Friday, November 30, 2001

Egypt’s story
A delegation of Egyptian business executives is trying to correct an impression in Washington that Egypt is failing in its support for the war against terrorism.
“If you are battling terrorism and if anyone tells you that Egypt is not with you, that is ridiculous,” Hamed Fahmy, founder of the Allied Corp. of Egypt, told editors and reporters at The Washington Times yesterday.
Mr. Fahmy and other executives representing the American Chamber of Commerce in Egypt emphasized that Egypt has long been a target of terrorism from some of the same extremists linked to the September 11 attacks on the United States.
He noted that Ayman Zawahiri, a top lieutenant to terrorist leader Osama bin Laden, is the founder of the Egyptian Islamic Jihad, which assassinated Egyptian President Anwar Sadat in 1981. The group is also a key component in bin Laden’s al Qaeda terrorist network.
Zawahiri fled Egypt and sought refuge for a while in Switzerland, Mr. Fahmy said.
“I cannot get a resident visa in Switzerland, but they gave him political asylum,” he said.
Terrorist attacks by Islamic extremists in Egypt have claimed 1,000 lives in the last decade.
Mr. Fahmy, president of TransCentury Associates developers Anis Aclimandos, and Hisham A. Fahmy, the chamber’s executive director, have been making the rounds of administration officials, members of Congress, think-tank experts and reporters since they arrived in Washington on Sunday.
Mr. Aclimandos dismissed press reports that implied Egypt was being critical of the war on terrorism.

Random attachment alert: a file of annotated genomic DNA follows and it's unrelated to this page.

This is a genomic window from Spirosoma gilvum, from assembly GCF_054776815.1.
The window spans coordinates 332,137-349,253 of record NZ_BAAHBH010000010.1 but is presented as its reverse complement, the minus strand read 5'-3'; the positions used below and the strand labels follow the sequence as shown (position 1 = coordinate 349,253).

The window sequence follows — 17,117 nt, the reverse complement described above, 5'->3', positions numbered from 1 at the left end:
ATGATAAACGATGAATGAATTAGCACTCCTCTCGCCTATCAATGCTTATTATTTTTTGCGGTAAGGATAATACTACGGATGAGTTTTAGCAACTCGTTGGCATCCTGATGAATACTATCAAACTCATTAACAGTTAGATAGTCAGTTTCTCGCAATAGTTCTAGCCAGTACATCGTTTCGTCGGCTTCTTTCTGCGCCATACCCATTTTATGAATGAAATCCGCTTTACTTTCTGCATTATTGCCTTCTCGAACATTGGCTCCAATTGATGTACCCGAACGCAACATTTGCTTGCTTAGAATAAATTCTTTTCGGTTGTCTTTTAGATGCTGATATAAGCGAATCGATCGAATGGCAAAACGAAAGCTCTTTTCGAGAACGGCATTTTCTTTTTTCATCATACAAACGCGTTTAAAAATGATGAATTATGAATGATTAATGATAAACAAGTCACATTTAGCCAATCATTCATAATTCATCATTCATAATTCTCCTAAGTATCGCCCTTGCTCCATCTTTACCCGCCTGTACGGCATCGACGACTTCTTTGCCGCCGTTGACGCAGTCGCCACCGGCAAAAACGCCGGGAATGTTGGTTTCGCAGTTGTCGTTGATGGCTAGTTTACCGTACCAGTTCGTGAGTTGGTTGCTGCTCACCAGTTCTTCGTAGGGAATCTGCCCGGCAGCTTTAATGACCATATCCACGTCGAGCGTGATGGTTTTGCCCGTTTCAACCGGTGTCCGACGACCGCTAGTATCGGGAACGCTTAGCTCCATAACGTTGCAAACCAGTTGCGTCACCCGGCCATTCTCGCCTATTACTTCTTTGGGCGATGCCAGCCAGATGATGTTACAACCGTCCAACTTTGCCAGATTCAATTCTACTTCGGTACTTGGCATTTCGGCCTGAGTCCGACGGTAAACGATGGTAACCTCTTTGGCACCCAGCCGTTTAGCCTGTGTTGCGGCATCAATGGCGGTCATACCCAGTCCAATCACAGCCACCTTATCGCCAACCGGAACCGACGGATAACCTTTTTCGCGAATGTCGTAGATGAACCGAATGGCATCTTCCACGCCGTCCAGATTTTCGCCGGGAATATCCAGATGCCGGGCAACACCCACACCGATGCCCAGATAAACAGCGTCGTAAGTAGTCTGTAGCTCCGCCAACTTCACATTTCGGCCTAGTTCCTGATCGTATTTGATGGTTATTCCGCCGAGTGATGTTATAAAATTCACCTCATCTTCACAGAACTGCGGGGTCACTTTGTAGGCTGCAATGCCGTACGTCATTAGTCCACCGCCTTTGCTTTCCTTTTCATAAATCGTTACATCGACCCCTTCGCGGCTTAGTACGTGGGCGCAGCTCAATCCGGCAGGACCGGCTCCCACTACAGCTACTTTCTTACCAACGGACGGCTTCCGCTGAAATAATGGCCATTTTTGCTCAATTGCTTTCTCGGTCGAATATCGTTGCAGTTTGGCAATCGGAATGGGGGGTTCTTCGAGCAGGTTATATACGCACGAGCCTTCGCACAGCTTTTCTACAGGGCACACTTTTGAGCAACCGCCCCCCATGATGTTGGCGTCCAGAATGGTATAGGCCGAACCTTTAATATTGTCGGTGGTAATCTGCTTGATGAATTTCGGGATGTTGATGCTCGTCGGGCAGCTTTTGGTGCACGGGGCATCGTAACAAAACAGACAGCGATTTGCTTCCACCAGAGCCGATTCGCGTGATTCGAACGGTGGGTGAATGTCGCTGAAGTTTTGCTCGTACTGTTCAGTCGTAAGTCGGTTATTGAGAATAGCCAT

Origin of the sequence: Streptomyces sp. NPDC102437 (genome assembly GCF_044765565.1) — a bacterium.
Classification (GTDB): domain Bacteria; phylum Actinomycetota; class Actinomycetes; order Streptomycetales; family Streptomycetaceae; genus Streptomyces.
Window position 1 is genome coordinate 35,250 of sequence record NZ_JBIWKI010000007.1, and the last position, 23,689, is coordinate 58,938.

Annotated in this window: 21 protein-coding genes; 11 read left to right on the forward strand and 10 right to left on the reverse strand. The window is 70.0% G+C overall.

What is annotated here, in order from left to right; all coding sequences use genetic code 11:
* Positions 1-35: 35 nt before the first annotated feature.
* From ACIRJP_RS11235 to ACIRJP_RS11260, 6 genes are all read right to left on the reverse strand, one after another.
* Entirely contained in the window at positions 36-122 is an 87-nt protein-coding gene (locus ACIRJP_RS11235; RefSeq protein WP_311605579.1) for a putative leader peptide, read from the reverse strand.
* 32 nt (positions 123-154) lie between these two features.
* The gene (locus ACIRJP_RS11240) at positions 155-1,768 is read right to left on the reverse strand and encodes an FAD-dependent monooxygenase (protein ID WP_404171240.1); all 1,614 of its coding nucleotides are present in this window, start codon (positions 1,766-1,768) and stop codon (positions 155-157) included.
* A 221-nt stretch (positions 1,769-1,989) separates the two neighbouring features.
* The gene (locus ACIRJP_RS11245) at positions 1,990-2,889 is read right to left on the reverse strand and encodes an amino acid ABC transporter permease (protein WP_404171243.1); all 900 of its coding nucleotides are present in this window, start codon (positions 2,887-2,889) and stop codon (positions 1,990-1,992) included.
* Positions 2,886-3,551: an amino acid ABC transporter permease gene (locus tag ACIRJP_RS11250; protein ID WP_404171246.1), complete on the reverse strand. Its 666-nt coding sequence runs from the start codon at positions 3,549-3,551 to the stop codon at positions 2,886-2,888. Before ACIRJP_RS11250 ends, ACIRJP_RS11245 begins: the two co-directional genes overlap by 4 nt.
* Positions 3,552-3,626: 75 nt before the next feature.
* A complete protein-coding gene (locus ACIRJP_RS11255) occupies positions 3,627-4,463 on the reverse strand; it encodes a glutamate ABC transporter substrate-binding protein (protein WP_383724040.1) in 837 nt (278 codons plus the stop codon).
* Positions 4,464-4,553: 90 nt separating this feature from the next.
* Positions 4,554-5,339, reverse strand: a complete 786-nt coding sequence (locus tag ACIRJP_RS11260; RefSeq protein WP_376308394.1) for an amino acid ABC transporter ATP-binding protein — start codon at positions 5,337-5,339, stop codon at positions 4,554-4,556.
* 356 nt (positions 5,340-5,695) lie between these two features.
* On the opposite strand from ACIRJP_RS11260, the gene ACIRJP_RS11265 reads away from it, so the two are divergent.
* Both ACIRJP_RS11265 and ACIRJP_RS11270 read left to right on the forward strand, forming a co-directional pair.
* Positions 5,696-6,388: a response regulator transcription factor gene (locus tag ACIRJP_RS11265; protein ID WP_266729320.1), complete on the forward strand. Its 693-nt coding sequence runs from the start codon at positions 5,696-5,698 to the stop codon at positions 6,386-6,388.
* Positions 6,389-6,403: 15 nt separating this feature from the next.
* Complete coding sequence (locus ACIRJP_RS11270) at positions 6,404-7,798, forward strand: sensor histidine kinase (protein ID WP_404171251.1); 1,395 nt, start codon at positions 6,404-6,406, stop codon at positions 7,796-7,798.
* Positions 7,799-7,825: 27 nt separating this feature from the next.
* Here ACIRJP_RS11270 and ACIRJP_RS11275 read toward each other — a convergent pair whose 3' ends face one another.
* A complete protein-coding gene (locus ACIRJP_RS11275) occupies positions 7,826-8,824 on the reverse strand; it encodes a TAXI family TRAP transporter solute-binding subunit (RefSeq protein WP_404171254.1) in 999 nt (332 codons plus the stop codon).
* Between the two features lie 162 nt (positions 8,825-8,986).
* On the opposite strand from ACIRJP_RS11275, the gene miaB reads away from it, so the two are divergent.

“If you look at the facts, Egypt took quick action. I would rather have somebody take action rather than give me lip service,” he said.
Egyptian President Hosni Mubarak was one of the first Arab leaders to strongly condemn the September 11 attacks and offer assistance to the United States.
The three also noted that earlier criticism of the war in the Egyptian press has changed since the rout of the Taliban. Al Akhbar, one of Egypt’s leading newspapers, recently printed a large front-page photograph of a smiling U.S. Marine surrounded by Afghan children.
Egypt has suffered economically from the attacks on America, especially its tourist industry. Five million visitors last year boosted tourism to $4.5 billion. The Egyptian pound has also lost 15 percent of its value.
“It has died since September 11,” Hisham A. Fahmy said of tourism.
They also tried to explain Egypt’s cautious response to President Bush’s warning to Iraqi leader Saddam Hussein.
“We have to live in the area we are in and deal with our neighbors,” Mr. Aclimandos said. “But if it is proven that terrorists have a safe haven in Iraq I don’t think Egypt would hesitate to join a coalition against him. We all know he’s crazy.”

Envoy continues tour
U.S. diplomat William Burns is continuing his Middle East tour with stops in Jordan and Saudi Arabia before returning home on Sunday, the State Department said yesterday.
Mr. Burns, assistant secretary of state for Near East affairs, met with Egyptian President Hosni Mubarak to discuss the latest U.S. Middle East initiative and the war on terrorism.
Mr. Burns visits Jordan today and Saudi Arabia on Saturday. In Saudi Arabia, he will also discuss efforts to get foreign countries to freeze the bank accounts of depositors with suspected links to terrorists.

Off to Vienna
Stephan M. Minikes is heading to Vienna, Austria, to take up his new position as U.S. ambassador to the Organization for Security and Cooperation in Europe (OSCE), as the group prepares for a major summit on Monday.
Mr. Minikes, who was sworn in yesterday, leaves his position as managing partner of the Washington office of the New York-based Thelen Reid and Priest law firm.
“I have spent the most wonderful years of my life in Washington and at Thelen Reid and Priest,” Mr. Minikes said. “I will miss my friends and colleagues very much, but I welcome the challenges ahead.”
The OSCE opens a two-day meeting Monday and is expecting Secretary of State Colin L. Powell to attend.

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